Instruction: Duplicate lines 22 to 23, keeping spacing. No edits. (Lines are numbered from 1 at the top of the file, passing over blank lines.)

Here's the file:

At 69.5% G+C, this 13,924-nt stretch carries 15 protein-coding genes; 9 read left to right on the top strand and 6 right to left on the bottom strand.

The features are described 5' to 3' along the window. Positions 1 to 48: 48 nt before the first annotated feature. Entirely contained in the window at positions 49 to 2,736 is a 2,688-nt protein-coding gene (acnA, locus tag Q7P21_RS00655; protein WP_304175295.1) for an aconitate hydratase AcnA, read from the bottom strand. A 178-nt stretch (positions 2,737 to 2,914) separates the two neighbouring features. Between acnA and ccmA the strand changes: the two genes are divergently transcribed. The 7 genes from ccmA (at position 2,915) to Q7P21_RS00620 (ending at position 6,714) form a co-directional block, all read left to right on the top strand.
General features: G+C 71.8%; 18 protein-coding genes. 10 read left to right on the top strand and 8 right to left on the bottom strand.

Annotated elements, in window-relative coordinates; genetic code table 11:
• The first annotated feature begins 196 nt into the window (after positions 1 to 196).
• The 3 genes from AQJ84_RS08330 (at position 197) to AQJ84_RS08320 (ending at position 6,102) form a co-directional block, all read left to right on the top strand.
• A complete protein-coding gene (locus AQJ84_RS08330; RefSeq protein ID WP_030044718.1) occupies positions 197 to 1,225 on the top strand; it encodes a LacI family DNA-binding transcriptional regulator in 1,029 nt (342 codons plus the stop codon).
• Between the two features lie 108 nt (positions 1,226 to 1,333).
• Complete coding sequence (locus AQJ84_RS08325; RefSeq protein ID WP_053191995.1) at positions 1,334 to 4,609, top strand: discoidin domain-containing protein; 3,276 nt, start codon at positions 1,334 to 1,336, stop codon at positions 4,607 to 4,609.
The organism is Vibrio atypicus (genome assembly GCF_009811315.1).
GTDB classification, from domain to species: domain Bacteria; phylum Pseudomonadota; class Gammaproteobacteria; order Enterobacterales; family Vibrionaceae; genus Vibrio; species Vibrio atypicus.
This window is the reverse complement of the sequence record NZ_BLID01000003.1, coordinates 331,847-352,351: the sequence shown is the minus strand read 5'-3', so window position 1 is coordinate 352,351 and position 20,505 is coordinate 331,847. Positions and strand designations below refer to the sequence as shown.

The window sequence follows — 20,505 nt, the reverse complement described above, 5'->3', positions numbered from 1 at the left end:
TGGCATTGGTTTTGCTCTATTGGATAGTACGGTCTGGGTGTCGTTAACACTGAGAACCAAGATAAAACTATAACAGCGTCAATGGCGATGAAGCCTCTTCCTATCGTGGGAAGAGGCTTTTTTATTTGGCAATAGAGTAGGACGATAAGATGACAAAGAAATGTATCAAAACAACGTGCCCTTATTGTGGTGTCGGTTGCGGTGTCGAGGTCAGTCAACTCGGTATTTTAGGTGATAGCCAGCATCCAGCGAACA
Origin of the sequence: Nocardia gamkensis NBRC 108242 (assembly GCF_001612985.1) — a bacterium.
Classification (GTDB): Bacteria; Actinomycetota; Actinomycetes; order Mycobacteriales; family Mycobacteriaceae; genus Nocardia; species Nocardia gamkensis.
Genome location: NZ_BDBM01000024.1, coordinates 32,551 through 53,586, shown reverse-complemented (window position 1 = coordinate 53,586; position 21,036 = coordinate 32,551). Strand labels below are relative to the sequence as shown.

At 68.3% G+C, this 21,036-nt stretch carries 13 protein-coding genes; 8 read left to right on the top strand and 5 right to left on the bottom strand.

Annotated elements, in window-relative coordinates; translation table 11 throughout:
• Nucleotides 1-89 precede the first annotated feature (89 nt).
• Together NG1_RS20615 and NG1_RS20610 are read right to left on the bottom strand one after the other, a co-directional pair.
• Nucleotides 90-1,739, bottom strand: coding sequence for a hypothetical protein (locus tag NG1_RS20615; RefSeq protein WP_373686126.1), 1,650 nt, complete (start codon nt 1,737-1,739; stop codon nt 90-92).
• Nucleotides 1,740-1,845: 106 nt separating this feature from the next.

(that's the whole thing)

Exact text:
• Nucleotides 90-1,739, bottom strand: coding sequence for a hypothetical protein (locus tag NG1_RS20615; RefSeq protein WP_373686126.1), 1,650 nt, complete (start codon nt 1,737-1,739; stop codon nt 90-92).
• Nucleotides 1,740-1,845: 106 nt separating this feature from the next.